The macroeconomic environment has changed significantly since Finance Minister Nirmala Sitharaman presented the Union budget and the RBI released its inflation forecast for the coming financial year. On Thursday, crude oil prices hovered around $120 a barrel for the first time in years. While prices moderated slightly thereafter, for the Indian economy, which imports around 80% of its needs, the rise in crude oil prices will have adverse consequences. Higher prices will impact growth, be inflationary and put upward pressure on the current account and fiscal deficit. Given that crude oil prices are currently significantly higher than those factored into the Union budget and RBI calculations, navigating this uncertain economic environment will require skillful management from monetary and fiscal authorities.
Since November last year, when the price of India’s crude oil basket stood at $80.64, oil marketing companies have refrained from revising prices at the pump, even as global prices have risen. . But once assembly elections are over, fuel prices at the pump are likely to rise. However, steep hikes will be needed – according to a report by ICICI Securities, a hike of Rs 12 per liter will be needed just to break even. It will be inflationary. Needless to say, fuel price hikes will upset the central bank’s optimistic assessment of the path of inflation. According to the recent RBI assessment, inflation is expected to decline from 5.7% in the fourth quarter of 2021-22 to just under 5% in the first half of 2022-23. This will complicate the choices before the monetary policy committee. Higher prices will also reduce household discretionary spending. Governments can respond by lowering fuel taxes to absorb some of the burden. However, it will weigh on their income and expenses. So growth will take a hit. Higher oil prices will also lead to higher imports, increasing the current account deficit at a time when global financial conditions are tightening. Recent data shows that the merchandise trade deficit has already widened to $21.2 billion in February from $17.9 billion, with much of the rise driven by oil. The rupee is already under pressure. This will only add to inflationary pressures.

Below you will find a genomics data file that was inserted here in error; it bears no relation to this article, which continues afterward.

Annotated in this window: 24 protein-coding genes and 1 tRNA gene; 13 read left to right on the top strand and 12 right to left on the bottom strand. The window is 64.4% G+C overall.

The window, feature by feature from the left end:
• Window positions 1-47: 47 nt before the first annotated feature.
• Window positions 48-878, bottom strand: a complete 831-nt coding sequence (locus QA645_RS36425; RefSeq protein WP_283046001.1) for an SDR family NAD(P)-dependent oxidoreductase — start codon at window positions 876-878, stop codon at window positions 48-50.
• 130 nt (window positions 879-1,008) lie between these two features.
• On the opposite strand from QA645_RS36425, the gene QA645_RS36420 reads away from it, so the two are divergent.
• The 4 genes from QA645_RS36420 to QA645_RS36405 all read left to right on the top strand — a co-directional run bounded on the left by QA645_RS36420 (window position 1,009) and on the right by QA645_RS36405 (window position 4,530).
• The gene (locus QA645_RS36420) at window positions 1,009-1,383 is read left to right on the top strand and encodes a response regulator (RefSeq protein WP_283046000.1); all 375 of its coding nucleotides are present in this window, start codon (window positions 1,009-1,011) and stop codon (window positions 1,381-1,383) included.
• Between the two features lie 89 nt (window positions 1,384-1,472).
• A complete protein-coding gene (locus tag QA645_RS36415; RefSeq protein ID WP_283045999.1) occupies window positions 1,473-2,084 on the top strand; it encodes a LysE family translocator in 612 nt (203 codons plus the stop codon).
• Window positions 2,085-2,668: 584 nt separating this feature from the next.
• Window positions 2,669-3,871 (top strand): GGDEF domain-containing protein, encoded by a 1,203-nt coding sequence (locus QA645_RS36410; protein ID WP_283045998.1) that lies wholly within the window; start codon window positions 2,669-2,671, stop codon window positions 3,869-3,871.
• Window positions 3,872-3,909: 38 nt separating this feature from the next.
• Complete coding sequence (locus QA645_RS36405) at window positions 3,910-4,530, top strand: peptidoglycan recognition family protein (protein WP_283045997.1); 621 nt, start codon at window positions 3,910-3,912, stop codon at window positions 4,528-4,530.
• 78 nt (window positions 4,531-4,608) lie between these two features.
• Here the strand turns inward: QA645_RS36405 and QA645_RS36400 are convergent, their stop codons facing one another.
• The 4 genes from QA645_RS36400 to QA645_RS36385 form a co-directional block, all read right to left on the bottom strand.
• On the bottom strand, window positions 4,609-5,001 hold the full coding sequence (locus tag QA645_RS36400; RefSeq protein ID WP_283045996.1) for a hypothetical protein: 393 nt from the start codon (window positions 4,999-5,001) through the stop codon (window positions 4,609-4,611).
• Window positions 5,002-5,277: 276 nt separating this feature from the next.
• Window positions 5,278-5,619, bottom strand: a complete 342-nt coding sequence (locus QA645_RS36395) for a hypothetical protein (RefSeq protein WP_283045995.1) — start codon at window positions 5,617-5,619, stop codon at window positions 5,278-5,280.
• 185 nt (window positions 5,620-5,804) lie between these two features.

The indirect consequences of the deterioration of the economic environment are also beginning to be felt. There are reports that LIC’s IPO may be delayed to next fiscal year due to the prevailing market uncertainty. While the full effects of the oil price shock will be visible with a lag, when taken together with the third wave of the pandemic, they suggest further downside risks to economic growth in the fourth quarter, which according to the latest estimate from the National Statistics Office, was already expected to slow to 4.8%, from 5.4% in the previous quarter.
This editorial first appeared in the print edition of March 5, 2022 under the title “Cost of War”.